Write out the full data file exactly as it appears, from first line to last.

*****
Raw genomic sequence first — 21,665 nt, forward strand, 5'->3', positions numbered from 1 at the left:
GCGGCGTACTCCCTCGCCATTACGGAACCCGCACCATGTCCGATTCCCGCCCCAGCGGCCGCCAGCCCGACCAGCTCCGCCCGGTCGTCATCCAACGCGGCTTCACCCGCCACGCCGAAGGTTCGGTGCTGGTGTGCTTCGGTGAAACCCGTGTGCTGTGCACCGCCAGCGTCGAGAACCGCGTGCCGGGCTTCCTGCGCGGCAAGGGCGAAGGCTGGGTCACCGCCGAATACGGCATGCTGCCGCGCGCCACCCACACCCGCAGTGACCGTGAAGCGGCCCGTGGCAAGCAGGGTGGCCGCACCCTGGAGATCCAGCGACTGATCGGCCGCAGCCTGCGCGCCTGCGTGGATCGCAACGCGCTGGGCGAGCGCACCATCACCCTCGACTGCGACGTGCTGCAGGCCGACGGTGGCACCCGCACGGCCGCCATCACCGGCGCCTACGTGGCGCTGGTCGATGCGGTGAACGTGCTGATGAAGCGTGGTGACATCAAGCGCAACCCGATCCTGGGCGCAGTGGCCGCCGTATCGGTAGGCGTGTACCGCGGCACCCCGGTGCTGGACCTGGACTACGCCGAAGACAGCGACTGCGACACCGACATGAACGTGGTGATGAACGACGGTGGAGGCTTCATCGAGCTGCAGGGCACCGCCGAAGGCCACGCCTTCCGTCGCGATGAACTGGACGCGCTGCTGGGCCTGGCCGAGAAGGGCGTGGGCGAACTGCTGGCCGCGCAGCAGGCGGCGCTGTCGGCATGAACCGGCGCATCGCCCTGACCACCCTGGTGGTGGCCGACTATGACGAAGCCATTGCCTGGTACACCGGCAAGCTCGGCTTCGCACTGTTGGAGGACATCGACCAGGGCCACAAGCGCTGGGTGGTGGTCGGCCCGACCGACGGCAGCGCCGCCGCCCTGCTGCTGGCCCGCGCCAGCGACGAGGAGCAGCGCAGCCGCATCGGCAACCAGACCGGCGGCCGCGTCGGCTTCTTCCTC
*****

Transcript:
Raw genomic sequence first — 21,665 nt, forward strand, 5'->3', positions numbered from 1 at the left:
GCGGCGTACTCCCTCGCCATTACGGAACCCGCACCATGTCCGATTCCCGCCCCAGCGGCCGCCAGCCCGACCAGCTCCGCCCGGTCGTCATCCAACGCGGCTTCACCCGCCACGCCGAAGGTTCGGTGCTGGTGTGCTTCGGTGAAACCCGTGTGCTGTGCACCGCCAGCGTCGAGAACCGCGTGCCGGGCTTCCTGCGCGGCAAGGGCGAAGGCTGGGTCACCGCCGAATACGGCATGCTGCCGCGCGCCACCCACACCCGCAGTGACCGTGAAGCGGCCCGTGGCAAGCAGGGTGGCCGCACCCTGGAGATCCAGCGACTGATCGGCCGCAGCCTGCGCGCCTGCGTGGATCGCAACGCGCTGGGCGAGCGCACCATCACCCTCGACTGCGACGTGCTGCAGGCCGACGGTGGCACCCGCACGGCCGCCATCACCGGCGCCTACGTGGCGCTGGTCGATGCGGTGAACGTGCTGATGAAGCGTGGTGACATCAAGCGCAACCCGATCCTGGGCGCAGTGGCCGCCGTATCGGTAGGCGTGTACCGCGGCACCCCGGTGCTGGACCTGGACTACGCCGAAGACAGCGACTGCGACACCGACATGAACGTGGTGATGAACGACGGTGGAGGCTTCATCGAGCTGCAGGGCACCGCCGAAGGCCACGCCTTCCGTCGCGATGAACTGGACGCGCTGCTGGGCCTGGCCGAGAAGGGCGTGGGCGAACTGCTGGCCGCGCAGCAGGCGGCGCTGTCGGCATGAACCGGCGCATCGCCCTGACCACCCTGGTGGTGGCCGACTATGACGAAGCCATTGCCTGGTACACCGGCAAGCTCGGCTTCGCACTGTTGGAGGACATCGACCAGGGCCACAAGCGCTGGGTGGTGGTCGGCCCGACCGACGGCAGCGCCGCCGCCCTGCTGCTGGCCCGCGCCAGCGACGAGGAGCAGCGCAGCCGCATCGGCAACCAGACCGGCGGCCGCGTCGGCTTCTTCCTC